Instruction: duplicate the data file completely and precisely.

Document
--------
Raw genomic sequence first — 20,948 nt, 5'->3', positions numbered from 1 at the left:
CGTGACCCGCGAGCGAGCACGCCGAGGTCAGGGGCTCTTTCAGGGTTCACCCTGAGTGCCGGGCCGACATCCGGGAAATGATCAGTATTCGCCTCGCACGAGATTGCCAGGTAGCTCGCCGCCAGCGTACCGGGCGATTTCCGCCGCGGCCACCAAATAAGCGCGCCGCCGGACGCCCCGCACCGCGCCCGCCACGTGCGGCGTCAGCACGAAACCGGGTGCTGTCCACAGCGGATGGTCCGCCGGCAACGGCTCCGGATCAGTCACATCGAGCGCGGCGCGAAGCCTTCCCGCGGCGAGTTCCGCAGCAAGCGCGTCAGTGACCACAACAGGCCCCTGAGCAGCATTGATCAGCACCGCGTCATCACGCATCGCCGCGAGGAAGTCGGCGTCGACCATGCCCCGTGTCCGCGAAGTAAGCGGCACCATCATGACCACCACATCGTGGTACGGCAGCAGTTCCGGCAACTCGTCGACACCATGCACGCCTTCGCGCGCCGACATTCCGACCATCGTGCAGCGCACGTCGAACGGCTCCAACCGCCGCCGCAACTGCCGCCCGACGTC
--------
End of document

Raw genomic sequence first — 20,948 nt, 5'->3', positions numbered from 1 at the left:
CGTGACCCGCGAGCGAGCACGCCGAGGTCAGGGGCTCTTTCAGGGTTCACCCTGAGTGCCGGGCCGACATCCGGGAAATGATCAGTATTCGCCTCGCACGAGATTGCCAGGTAGCTCGCCGCCAGCGTACCGGGCGATTTCCGCCGCGGCCACCAAATAAGCGCGCCGCCGGACGCCCCGCACCGCGCCCGCCACGTGCGGCGTCAGCACGAAACCGGGTGCTGTCCACAGCGGATGGTCCGCCGGCAACGGCTCCGGATCAGTCACATCGAGCGCGGCGCGAAGCCTTCCCGCGGCGAGTTCCGCAGCAAGCGCGTCAGTGACCACAACAGGCCCCTGAGCAGCATTGATCAGCACCGCGTCATCACGCATCGCCGCGAGGAAGTCGGCGTCGACCATGCCCCGTGTCCGCGAAGTAAGCGGCACCATCATGACCACCACATCGTGGTACGGCAGCAGTTCCGGCAACTCGTCGACACCATGCACGCCTTCGCGCGCCGACATTCCGACCATCGTGCAGCGCACGTCGAACGGCTCCAACCGCCGCCGCAACTGCCGCCCGACGTC